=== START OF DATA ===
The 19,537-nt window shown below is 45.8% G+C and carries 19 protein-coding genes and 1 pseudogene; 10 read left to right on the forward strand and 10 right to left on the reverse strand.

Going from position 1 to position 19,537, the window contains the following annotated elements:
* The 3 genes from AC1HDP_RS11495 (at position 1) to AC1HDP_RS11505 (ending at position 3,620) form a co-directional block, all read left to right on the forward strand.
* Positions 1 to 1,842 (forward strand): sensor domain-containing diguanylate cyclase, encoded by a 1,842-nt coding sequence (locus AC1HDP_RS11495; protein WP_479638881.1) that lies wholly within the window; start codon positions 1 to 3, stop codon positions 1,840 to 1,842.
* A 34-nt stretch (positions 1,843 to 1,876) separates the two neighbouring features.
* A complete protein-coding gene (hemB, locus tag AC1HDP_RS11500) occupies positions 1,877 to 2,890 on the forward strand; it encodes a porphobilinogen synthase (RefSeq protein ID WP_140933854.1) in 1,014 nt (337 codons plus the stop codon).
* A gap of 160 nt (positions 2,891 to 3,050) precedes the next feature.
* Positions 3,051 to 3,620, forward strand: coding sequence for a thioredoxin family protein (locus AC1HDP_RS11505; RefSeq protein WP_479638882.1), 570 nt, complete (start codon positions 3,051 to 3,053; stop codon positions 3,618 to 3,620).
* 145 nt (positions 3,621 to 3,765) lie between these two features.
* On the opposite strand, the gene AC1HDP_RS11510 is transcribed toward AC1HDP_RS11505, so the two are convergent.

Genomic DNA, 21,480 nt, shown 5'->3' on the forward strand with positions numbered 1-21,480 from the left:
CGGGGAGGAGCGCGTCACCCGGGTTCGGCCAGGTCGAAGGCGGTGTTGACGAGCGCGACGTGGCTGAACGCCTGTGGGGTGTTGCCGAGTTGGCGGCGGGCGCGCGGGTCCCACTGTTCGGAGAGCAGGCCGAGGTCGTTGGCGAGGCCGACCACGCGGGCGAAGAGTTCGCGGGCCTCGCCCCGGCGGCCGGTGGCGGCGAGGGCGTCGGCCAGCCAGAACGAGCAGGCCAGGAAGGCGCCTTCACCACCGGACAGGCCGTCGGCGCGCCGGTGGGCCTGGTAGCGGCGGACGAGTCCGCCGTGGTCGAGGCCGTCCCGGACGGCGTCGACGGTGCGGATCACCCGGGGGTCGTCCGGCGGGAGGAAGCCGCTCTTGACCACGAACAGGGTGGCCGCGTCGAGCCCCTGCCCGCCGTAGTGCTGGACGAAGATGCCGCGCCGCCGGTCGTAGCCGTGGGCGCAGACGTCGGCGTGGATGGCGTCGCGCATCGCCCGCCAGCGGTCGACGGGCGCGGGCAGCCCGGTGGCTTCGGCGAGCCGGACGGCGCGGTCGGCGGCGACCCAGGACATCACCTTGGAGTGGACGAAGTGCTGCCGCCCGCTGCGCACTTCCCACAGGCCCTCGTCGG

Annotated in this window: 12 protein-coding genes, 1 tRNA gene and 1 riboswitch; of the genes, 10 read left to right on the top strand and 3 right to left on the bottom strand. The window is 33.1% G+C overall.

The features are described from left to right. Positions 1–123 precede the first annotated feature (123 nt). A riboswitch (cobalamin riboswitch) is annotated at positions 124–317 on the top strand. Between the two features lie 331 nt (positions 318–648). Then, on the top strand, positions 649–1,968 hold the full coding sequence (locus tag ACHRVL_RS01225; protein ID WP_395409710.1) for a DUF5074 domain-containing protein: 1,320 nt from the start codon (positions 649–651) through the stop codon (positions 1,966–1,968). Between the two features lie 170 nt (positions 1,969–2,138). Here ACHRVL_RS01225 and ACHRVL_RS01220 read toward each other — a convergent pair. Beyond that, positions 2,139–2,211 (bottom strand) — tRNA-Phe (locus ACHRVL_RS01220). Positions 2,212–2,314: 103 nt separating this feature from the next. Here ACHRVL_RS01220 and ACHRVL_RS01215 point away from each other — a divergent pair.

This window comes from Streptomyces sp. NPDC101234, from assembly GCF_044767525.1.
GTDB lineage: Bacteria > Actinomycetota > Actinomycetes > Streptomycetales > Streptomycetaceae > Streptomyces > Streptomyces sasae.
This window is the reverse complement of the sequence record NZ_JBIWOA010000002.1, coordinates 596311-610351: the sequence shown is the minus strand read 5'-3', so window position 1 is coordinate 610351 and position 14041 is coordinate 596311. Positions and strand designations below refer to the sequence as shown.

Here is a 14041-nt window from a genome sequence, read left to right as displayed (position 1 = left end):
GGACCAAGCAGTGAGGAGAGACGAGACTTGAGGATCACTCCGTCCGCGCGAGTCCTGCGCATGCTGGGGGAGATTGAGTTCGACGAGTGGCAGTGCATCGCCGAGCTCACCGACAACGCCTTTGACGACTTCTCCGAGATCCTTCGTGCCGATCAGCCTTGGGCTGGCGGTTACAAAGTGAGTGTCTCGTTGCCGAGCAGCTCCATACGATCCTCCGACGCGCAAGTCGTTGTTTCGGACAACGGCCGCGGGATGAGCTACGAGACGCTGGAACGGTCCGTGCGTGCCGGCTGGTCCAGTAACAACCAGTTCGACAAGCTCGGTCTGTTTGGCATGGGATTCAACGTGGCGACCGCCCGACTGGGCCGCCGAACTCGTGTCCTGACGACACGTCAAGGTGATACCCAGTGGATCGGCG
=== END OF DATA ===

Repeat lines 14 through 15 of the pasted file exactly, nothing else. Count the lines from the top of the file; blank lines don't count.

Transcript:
The features are described from left to right. Positions 1–123 precede the first annotated feature (123 nt). A riboswitch (cobalamin riboswitch) is annotated at positions 124–317 on the top strand. Between the two features lie 331 nt (positions 318–648). Then, on the top strand, positions 649–1,968 hold the full coding sequence (locus tag ACHRVL_RS01225; protein ID WP_395409710.1) for a DUF5074 domain-containing protein: 1,320 nt from the start codon (positions 649–651) through the stop codon (positions 1,966–1,968). Between the two features lie 170 nt (positions 1,969–2,138). Here ACHRVL_RS01225 and ACHRVL_RS01220 read toward each other — a convergent pair. Beyond that, positions 2,139–2,211 (bottom strand) — tRNA-Phe (locus ACHRVL_RS01220). Positions 2,212–2,314: 103 nt separating this feature from the next. Here ACHRVL_RS01220 and ACHRVL_RS01215 point away from each other — a divergent pair.

This window comes from Streptomyces sp. NPDC101234, from assembly GCF_044767525.1.